On July 27, 2012, a federal judge in New Jersey ruled that submitting an intake questionnaire was enough for an employee to file a discrimination claim with the United States Equal Employment Opportunity Commission (EEOC). The case was filed by Theresa Walker-Robinson, a branch manager for JP Morgan Chase Bank in Lyndhurst, New Jersey. Ms. Walker-Robinson is African-American and 46 years old. She claims her District Manager, Christopher Zardavets, announced he was going to "change the face of the region," and then began to visit bank branches whose mangers were African American women over 40 years old. Ms. Walker-Robinson complained about Mr. Zardavets' conduct, but he allegedly continued to come to her branch and make discriminatory comments about her and unfairly criticized her job performance. JP Morgan fired Ms. Walker-Robinson less than a month after she complained to Mr. Zardavets' boss about the harassment.
Ms. Walker-Robinson filled out and submitted two separate EEOC intake questionnaires. On the forms she claimed JP Morgan fired her because of her age, in violation of the Age Discrimination in Employment Act (ADEA). However, she never filled out or submitted the EEOC's Charge of Discrimination form.
After the EEOC sent Ms. Walker-Robinson a "right to sue letter," she filed a lawsuit including claims of age discrimination, race discrimination, gender discrimination, hostile work environment harassment, and retaliation. JP Morgan then asked the judge to dismiss her lawsuit because she did not submit the EEOC's Charge of Discrimination form.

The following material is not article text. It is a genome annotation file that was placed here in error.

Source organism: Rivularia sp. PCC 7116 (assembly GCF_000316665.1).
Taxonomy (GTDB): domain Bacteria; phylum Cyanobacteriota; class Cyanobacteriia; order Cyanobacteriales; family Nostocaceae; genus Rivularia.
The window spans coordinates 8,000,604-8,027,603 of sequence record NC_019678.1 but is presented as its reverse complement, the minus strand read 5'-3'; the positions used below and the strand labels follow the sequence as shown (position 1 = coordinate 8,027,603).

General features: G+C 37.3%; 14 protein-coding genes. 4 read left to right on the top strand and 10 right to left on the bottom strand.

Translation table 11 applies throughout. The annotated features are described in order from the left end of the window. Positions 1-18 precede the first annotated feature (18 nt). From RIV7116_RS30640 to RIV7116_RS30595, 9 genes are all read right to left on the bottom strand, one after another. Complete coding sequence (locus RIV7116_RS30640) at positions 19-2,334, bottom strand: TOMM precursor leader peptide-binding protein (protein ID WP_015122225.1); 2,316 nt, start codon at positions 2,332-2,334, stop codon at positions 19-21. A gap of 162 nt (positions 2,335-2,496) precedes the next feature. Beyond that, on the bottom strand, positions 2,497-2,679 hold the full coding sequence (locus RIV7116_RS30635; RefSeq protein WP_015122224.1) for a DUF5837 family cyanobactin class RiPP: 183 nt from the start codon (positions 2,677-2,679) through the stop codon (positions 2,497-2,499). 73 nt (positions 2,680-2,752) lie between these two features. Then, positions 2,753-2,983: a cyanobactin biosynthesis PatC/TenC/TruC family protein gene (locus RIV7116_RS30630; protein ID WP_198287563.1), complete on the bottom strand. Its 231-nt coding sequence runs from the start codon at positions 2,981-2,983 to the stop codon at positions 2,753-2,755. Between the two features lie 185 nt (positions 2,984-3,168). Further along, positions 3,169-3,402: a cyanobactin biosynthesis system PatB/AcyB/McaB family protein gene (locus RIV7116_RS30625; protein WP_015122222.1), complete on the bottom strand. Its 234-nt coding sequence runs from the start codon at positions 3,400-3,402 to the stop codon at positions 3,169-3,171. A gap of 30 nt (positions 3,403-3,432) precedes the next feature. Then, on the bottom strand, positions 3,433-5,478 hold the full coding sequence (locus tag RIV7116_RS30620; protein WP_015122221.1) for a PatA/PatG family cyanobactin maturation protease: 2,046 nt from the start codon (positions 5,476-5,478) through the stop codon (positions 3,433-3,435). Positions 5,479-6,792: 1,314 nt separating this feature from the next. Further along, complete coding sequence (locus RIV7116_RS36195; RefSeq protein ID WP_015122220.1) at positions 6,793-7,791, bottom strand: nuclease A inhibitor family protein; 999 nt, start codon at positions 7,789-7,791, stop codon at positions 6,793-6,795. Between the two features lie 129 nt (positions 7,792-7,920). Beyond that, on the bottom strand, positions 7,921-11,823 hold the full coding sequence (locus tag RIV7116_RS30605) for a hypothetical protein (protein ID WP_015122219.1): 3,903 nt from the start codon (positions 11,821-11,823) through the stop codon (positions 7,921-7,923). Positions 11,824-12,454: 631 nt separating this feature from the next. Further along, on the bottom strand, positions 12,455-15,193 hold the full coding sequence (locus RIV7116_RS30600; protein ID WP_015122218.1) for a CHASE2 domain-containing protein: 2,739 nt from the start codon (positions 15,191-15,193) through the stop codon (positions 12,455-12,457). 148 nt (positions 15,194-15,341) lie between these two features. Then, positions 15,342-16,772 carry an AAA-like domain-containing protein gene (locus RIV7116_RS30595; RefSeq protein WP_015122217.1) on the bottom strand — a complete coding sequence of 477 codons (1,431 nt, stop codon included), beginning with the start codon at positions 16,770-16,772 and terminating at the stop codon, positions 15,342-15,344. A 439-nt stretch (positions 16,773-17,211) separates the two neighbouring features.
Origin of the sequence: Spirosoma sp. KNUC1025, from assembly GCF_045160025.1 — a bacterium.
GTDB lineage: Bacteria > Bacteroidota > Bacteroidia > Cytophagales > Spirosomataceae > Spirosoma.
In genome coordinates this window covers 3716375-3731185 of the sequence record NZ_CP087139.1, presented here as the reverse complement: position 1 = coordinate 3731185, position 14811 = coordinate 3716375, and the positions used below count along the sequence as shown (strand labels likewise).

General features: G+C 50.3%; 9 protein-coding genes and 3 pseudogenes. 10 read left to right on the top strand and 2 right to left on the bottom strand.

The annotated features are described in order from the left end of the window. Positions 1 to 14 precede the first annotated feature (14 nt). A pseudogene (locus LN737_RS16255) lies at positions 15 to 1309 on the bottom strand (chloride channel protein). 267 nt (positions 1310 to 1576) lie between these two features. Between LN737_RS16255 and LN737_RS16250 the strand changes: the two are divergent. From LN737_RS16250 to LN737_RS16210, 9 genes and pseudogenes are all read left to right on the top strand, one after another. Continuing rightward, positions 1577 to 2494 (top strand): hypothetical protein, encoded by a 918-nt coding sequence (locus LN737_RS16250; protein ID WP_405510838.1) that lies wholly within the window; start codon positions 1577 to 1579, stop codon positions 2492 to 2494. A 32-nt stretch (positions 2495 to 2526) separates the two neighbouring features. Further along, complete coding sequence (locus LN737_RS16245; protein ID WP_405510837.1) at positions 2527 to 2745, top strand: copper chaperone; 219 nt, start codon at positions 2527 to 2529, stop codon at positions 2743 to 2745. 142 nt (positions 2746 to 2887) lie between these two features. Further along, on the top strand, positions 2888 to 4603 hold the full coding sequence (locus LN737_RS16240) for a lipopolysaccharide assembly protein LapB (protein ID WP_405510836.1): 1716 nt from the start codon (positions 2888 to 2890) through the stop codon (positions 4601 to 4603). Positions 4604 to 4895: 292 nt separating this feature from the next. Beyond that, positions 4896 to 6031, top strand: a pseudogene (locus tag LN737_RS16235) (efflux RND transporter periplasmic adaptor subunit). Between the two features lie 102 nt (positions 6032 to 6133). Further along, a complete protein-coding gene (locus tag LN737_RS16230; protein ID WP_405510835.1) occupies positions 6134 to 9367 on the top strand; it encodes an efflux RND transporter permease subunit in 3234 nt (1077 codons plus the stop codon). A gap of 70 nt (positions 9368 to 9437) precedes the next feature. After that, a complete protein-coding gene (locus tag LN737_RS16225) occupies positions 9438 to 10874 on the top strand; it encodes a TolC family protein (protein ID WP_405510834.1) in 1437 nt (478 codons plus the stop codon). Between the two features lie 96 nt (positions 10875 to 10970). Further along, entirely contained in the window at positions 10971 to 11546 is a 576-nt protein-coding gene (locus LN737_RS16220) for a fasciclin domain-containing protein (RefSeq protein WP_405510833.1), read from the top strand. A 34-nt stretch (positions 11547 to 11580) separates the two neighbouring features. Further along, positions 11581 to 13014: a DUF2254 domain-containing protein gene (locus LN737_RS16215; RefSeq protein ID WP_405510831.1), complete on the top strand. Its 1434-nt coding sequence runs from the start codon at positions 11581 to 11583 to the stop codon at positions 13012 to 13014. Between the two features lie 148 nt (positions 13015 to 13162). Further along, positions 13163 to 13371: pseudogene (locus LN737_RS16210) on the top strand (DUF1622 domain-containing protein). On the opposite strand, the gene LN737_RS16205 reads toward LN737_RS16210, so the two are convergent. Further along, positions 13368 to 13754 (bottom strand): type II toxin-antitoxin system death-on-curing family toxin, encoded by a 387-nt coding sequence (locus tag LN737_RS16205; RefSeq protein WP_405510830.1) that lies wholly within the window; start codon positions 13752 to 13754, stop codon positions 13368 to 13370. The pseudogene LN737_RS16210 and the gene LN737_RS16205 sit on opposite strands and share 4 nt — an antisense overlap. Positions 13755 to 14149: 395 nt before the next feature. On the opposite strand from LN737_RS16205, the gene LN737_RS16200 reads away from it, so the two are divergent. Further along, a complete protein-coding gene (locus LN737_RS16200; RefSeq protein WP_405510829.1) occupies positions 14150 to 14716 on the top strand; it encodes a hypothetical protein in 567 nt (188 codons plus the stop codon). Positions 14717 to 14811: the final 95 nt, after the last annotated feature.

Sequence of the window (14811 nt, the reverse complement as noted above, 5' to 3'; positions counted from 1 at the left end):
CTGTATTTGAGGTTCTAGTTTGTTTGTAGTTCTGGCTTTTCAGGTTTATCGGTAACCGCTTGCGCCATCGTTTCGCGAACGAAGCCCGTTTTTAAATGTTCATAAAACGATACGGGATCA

Under federal law, employees in New Jersey have to file a "charge" of discrimination with the EEOC within 300 days after being fired as a requirement to file a discrimination lawsuit under the ADEA, the Americans with Disabilities Act (ADA), or Title VII of the Civil Rights Act of 1964. However, none of those laws defines the term "charge," or specifically require employees to use the EEOC's Charge of Discrimination form.
In Walker-Robinson v. J.P. Morgan Chase Bank, N.A. (July 27, 2012), the judge ruled that Ms. Walker-Robinson's EEOC questionnaire was a "charge of discrimination. She primarily relied on an EEOC regulation which says that a charge of discrimination must include:
- Full name, address and phone number of the person making the charge;
- Full name and address of the person (or company) the charge is against;
- Facts supporting the discrimination claim, including relevant dates;
- Number of employees working for the employer (if known); and
- A statement whether the employee has brought a claim about the same discriminatory practice with any state agency.
The judge also relied on a United States Supreme Court case that says a charge of discrimination also has to ask the EEOC to take action to remedy the discrimination. The judge ruled that Ms. Walker-Robinson's EEOC questionnaires met all of those requirements.
The judge also permitted Ms. Walker-Robinson to pursue her claims of gender discrimination, race discrimination, harassment, and retaliation. Even though Ms. Walker-Robinson did not mention those claims in her EEOC questionnaires, the judge found they were related to the same facts as her age discrimination claim, and the EEOC should have addressed those claims during its investigation. The judge therefore denied JP Morgan's motion to dismiss Ms. Walker-Robinson's case.